On Wednesday, President Donald Trump signed two executive orders that make good on his threat to crack down on immigration and border security. The orders call for, among other things, the building of a wall along the Mexican border, and a push to increase deportations and immigration enforcement. The biggest portions of Trump executive orders on immigration include:
- construction of a wall on the U.S.-Mexico border
- increase in border patrol forces
- defunding sanctuary cities
- re-establishing secure communities program, and
- new criteria for prioritizing undocumented immigrants for deportation.
The full text of the immigration and border control executive orders is available on the White House’s website. We will continue to monitor the implications of these executive orders.
Construction of the Wall
Perhaps the most publicized part of Trump executive orders on immigration is the order to construct the wall on the Mexican border. The order states that the Department of Homeland Security (DHS) should begin to “immediately plan, design, and construct a physical wall along the southern border.” However, extensive barriers already exist along the border, and in 2008, Congress recognized that additional physical barriers are neither necessary nor feasible.
Building the wall would be extremely expensive. According to the Fiscal Year 2017 Department of Homeland Security budget, the government already spends $274 million on border fence maintenance. The government could potentially triple that amount in order to build more fencing.
While Mr. Trump has insisted that Mexico will pay for the wall, it is uncertain how this will be accomplished. The president of Mexico canceled his trip to meet with Mr. Trump today, due to this executive order and other statements.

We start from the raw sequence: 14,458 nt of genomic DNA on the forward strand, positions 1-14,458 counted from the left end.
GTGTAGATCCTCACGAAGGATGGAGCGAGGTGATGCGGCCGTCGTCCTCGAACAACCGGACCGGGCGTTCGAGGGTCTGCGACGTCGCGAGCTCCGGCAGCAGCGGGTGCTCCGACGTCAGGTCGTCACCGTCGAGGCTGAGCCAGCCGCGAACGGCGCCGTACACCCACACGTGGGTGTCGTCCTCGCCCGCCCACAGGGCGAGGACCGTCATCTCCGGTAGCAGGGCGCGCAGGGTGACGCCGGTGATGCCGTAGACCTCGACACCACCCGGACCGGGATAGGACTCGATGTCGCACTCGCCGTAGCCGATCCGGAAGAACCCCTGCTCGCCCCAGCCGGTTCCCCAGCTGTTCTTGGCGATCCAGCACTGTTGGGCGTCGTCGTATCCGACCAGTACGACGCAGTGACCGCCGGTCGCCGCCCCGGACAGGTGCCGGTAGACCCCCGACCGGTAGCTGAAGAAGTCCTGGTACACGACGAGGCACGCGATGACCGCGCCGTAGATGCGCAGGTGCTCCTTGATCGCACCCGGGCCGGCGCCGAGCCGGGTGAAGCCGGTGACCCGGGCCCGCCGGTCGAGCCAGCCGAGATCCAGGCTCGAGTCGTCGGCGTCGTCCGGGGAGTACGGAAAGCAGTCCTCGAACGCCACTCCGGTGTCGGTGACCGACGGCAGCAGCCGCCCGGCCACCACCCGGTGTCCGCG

Federal border agencies have not asked for a wall. Not only would a wall be expensive, isn’t even necessary, according to the National Border Patrol Council. The wall involves unnecessary complications and additional problems. Most importantly, it is just not a smart or efficient use of resources.
Boosting the Deportation Force
The executive orders would also increase the number of border patrol and immigration officers—increasing the amount of taxpayer dollars poured into this project. Mr. Trump has demanded 5,000 additional border patrol agents and 10,000 additional immigration officers. These officers should be hired “as soon as practicable.”
However, hiring and training border and immigration agents can be an expensive and time-intensive process. It is unclear whether there are 15,000 qualified candidates that are immediately available. And, they would require extensive training before going into duty.
Stripping Federal Grants to Sanctuary Cities
The interior security order also takes aim at sanctuary cities. Many people confuse the term “sanctuary city” with the idea they completely shield undocumented immigrants from federal law enforcement. This is inaccurate. Instead, sanctuary cities (and counties) have decided that they cannot devote financial resources to identifying and detaining undocumented workers who have not violated serious criminal laws. They also assert that the detention of law-abiding undocumented workers damages law enforcement’s ability to investigate crimes and protect their communities by eroding trust and rapport.